Sheriff JoeArpaio at Casa Guadalajara in Old Town. Photo by Chris Jennewein
Sheriff Joe Arpaio at Casa Guadalajara in Old Town. Photo by Chris Jennewein

Joe Arpaio, the controversial, six-term sheriff of Arizona’s largest county, said Friday that sending National Guard troops to the border is not the answer to the latest immigrant surge.

“It’s good public relations, perception, deterrent. All that’s imortant. But it’s not going to do that much,” he said in an interview with Times of San Diego. “The National Guard really doesn’t have the authority to do the enforcement.”

Earlier this week, Texas Gov. Rick Perry announced that he would order 1,000 National Guard troops to the Texas border to help stem the surge in unaccompanied minors from Central America.

The sheriff is known nationally for the “tent city” jail in Phoenix, aggressive enforcement of immigration laws and his investigation of President Obama’s birth certificate. He was in San Diego to speak at a meeting Saturday of Ramona TEA’d, a Tea Party group. He met Times of San Diego after a lunch in Old Town’s Casa Guadalajara, where he mingled with tourists from Arizona, shaking hands.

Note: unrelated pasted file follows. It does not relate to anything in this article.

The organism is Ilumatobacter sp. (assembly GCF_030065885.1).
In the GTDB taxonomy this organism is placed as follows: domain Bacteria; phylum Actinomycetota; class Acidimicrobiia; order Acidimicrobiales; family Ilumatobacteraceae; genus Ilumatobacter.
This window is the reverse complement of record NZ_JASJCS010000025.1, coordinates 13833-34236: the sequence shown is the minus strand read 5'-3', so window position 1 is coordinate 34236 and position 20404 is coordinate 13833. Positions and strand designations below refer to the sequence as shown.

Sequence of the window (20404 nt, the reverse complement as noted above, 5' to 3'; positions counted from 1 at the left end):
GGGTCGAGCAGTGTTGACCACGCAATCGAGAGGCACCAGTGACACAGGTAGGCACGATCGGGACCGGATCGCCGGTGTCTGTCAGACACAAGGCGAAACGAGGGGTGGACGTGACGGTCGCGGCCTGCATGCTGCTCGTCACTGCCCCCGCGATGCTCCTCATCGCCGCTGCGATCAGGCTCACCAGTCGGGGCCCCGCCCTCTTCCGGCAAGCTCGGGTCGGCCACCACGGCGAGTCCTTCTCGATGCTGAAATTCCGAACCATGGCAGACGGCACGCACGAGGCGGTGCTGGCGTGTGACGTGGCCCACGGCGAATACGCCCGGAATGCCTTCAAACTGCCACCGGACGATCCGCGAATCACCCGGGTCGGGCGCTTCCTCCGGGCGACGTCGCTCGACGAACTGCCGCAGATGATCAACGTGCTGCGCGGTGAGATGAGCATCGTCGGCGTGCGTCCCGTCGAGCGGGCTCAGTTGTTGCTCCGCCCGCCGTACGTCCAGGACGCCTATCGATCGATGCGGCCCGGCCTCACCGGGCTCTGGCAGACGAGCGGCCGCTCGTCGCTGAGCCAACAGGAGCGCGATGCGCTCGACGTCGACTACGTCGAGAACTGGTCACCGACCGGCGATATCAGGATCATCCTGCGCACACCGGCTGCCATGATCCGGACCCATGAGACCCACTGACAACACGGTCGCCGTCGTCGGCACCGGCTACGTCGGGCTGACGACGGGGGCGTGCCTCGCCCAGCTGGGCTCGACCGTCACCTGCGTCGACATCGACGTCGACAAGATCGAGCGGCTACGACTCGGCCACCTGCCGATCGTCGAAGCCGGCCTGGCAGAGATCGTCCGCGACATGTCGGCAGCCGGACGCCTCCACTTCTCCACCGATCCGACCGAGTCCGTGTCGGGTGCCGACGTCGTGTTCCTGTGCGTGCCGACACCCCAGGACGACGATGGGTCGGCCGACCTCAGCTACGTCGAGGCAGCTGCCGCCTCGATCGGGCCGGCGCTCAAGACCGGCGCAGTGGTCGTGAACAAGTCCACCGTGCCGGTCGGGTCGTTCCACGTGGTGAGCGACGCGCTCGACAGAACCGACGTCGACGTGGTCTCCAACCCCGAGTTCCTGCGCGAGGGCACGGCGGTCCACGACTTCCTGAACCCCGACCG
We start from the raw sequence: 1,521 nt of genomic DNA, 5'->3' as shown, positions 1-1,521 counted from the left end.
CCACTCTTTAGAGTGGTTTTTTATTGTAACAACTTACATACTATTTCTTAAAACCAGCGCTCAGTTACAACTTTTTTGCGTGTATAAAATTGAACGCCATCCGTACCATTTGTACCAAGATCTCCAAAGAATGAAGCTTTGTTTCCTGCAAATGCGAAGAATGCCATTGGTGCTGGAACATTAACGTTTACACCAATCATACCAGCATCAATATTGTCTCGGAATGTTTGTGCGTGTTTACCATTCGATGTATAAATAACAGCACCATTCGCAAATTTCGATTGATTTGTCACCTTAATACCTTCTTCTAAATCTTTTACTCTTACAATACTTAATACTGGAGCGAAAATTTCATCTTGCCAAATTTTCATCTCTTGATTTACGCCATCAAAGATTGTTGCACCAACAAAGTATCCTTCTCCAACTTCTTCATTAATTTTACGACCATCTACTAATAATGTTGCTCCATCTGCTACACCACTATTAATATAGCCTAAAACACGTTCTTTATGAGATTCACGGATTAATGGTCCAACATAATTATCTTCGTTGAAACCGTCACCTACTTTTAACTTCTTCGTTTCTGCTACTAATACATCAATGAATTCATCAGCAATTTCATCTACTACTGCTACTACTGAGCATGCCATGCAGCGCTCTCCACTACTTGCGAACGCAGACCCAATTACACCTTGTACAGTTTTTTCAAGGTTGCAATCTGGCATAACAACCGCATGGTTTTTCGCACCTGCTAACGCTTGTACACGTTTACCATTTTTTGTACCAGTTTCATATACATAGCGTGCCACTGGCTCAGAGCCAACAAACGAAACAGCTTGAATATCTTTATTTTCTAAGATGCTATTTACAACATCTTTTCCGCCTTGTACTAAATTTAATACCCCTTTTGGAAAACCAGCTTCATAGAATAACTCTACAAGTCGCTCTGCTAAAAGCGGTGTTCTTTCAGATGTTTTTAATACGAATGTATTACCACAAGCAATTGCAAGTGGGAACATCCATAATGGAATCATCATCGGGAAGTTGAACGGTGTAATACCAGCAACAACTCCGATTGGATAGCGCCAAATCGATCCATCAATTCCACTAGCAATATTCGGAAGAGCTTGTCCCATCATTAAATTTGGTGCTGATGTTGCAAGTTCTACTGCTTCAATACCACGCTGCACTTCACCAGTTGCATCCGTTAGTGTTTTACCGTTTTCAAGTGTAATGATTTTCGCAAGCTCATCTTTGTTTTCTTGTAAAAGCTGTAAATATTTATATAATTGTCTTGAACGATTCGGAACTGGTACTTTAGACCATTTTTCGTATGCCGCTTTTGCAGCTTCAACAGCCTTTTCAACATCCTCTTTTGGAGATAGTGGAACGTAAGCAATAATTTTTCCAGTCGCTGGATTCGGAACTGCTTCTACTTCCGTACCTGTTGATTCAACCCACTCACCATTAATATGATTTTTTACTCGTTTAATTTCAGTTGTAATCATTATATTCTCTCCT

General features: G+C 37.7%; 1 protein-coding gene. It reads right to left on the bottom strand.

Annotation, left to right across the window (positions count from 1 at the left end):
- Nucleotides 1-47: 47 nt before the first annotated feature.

Arpaio said he believes it’s impossible to stop the immigrant surge without joint operations involving the Border Patrol, possibly the military, and the Mexican Army and Mexican Federal Police. He said he based this on his 25 years of experience as a Drug Enforcement Administration officer, including assignments in Central America. “We used to do [joint operations], but I don’t think this president wants to do it,” Arpaio said.

He took issue with the “secure the border” message heard from politicians at all levels, saying it can never be fully secured and suggested waiting for this would only delay changes to immigration laws. On that issue, he opposed amnesty but said he supports increasing visas and taking other steps to allow more lawful immigration.

One of Arpaio’s most controversial moves was to set up a citizen posse, which he is permitted to do under Arizona law, to investigate claims that President Obama’s birth certificate is fraudulent. “We’ve been working two and a half years,” he said. “I feel very confident that we have proof that it’s a fake, forged document…Little by little, I’m getting closer. I’m not giving it up.”

Arpaio, 82, said he considered a run for governor, but has deciced to seek a seventh term as sheriff. In January he will be the longest-serving elected sheriff of Maricopa county.

Chris Jennewein

Chris Jennewein is Editor & Publisher of Times of San Diego.